A mom’s “thank-you note” to the preschool teachers and building staff when her youngest “graduated” from preschool.
I asked myself, “How do you thank the people who changed your family’s life in a good way more than they will ever know? Flowers? Chocolate?” Nothing that came to mind was even remotely good enough. So I wrote this, and sent it to the head of our preschool and all of my kids’ preschool teachers.
Written on Tuesday, May 31, 2011, at 6:15 a.m. when I couldn’t sleep because I woke up crying and continued crying on the first day of my youngest son’s last week of preschool…
I Will Always Remember…
I remember when I started down the Family Center path, tentative and nervous about being a mom in the first place, walking into a building I’d never noticed before, having no clue what a “Parent Education class” was and finding it tough to admit I didn’t know all of the “mommy skills” that I was sure I was supposed to have received the moment I gave birth!
I remember thinking, “Seriously, what on earth can a one-and-a-half year old learn in a classroom?”
I remember the welcoming smiles of teachers and staff – the easiness of registration as a new family to the Family Center – the overwhelming sense that this was a place we ALL could learn new things, my one-and-a-half year old daughter entering the 2’s class, a class for kids who are one year old but turn two sometime during the year, with Miss Nadi, my 10-month-old son crying as I left him with the loving and caring hands of the teachers in Sibling Care, and my own parent educator, Miss Jill.
I remember learning about how children develop, grow, test boundaries, potty train, learn in different ways, practice things, get scared, push buttons (literally and figuratively!), follow their peers, act differently around other adults, learn how to manage themselves, recite the alphabet, define colors and shapes, play in the sand, make friends, follow their role models, crave guidance, and, above all, need love and attention.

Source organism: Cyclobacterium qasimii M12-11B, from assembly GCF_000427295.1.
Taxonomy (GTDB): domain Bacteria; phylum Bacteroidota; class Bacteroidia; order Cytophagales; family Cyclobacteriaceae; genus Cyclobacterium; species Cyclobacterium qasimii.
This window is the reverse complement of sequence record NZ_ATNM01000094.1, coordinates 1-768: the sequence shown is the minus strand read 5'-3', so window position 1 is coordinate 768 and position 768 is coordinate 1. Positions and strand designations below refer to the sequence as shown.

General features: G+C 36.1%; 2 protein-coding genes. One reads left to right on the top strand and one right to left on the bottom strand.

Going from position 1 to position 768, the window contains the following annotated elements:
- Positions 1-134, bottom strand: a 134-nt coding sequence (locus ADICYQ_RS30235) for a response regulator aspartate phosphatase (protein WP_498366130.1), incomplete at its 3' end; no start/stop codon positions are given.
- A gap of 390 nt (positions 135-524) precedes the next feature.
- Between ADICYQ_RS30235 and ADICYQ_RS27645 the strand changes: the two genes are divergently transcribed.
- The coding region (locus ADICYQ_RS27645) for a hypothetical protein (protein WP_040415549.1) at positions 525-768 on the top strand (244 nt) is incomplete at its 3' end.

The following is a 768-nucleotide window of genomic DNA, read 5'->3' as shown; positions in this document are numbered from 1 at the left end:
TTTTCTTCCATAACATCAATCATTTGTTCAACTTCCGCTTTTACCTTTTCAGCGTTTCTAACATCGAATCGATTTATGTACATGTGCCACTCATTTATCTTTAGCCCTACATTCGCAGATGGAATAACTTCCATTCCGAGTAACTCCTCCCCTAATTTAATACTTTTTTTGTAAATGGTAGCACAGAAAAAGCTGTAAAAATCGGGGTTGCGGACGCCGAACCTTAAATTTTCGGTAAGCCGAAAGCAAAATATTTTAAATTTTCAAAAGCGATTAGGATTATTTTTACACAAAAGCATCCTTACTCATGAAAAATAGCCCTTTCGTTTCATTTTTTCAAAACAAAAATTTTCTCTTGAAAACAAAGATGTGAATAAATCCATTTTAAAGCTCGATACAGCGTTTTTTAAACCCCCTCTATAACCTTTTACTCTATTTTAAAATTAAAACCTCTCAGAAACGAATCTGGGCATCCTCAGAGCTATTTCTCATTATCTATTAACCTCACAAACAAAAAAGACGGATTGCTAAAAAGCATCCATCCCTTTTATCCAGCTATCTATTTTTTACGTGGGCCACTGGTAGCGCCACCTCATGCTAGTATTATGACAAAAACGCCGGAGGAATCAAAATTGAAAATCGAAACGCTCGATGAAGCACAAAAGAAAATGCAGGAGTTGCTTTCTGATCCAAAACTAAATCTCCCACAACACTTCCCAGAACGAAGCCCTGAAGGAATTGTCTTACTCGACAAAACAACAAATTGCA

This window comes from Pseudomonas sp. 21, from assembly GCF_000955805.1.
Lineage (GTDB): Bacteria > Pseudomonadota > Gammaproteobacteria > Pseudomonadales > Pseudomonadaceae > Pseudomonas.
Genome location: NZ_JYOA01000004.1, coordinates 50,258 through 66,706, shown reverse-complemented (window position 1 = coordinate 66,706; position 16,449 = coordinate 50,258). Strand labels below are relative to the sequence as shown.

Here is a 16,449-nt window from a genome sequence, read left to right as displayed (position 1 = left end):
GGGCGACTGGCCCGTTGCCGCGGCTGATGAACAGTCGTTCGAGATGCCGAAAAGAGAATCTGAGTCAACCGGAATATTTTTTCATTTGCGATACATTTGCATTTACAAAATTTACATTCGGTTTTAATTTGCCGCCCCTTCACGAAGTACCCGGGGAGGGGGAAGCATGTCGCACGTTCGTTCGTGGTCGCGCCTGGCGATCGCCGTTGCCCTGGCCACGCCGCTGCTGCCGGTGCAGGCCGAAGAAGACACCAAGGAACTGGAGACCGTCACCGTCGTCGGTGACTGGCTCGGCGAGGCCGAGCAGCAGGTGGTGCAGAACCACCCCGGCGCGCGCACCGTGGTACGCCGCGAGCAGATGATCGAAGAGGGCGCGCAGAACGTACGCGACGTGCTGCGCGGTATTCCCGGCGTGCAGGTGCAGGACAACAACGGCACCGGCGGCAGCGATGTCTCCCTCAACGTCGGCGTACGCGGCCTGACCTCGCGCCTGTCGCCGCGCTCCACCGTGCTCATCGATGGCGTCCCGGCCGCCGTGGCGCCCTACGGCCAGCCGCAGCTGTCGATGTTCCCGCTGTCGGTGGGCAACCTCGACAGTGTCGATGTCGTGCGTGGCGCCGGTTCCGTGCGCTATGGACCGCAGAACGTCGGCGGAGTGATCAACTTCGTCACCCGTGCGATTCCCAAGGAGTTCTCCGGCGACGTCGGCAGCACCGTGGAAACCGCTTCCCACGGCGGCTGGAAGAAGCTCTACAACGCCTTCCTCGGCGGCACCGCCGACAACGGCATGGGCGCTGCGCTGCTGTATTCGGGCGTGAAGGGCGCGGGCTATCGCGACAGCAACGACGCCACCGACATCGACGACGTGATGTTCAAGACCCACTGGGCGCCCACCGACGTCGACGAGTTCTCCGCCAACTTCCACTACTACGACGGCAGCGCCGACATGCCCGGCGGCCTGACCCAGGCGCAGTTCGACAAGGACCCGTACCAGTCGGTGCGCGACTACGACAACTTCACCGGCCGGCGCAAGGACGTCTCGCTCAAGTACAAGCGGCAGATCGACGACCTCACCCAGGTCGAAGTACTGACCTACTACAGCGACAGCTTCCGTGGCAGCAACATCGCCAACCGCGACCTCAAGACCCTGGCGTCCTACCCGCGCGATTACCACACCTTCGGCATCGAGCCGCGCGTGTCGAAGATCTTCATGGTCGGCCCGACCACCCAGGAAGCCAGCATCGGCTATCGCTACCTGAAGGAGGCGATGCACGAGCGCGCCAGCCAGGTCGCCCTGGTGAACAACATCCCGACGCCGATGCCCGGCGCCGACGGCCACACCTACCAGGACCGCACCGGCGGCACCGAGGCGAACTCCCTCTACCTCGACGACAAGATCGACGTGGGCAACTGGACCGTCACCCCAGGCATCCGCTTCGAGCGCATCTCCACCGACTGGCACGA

I remember having questions, so many questions, all eight years we were there. “Joys and Concerns” was my favorite part of each week. Hearing the same questions I had from other first-time moms comforted me. And the parents who were with their second, third and fourth kids in my class (God love them) patiently listened, gave sound and sometimes silly advice, helped me see that I wasn’t alone. Along with the parents, the teachers assured me I wasn’t “doing it all wrong” (like I felt) and that we were going through normal developmental stages. They chose topics wisely to help everyone build their “toolbox” of parenting skills for these young years, as well as a solid foundation for the years to come!
I remember play-dough volcanoes with soda and vinegar, graham cracker “gingerbread” houses, feathers, drawings, paintings, songs, pictures, field trips, hand-prints, household decorations, and everything else Early Childhood Family Education (ECFE) gave my kids and family each time we left the classrooms.
I remember, and I have pictures, of my two oldest children graduating from many classes with many fabulous teachers, other students and other parents. Each child gained something different and unique from their experience in that building. Each year, I learned something new about all of my children, even if the topic had been covered in a previous class.
I remember the sadness I felt each time one of them finished their stint at ECFE, knowing that those teachers had impacted their lives profoundly – yet my children would only vaguely remember it.
I remember knowing there was this “other part” of the building in which families I didn’t interact with much participated. It was separate from ECFE and more than a little mysterious to me. I knew it was called Partners Preschool and that special education was mixed in there somewhere, but that was all I knew. I heard and saw things like “IEPs,” wagons, special rooms, many more teachers, sometimes stressed-out-looking parents and an occasional out-bursting child coming from the hallway in that “other part” of the school. I always knew special things were happening down that hallway, but I left my curiosity at bay.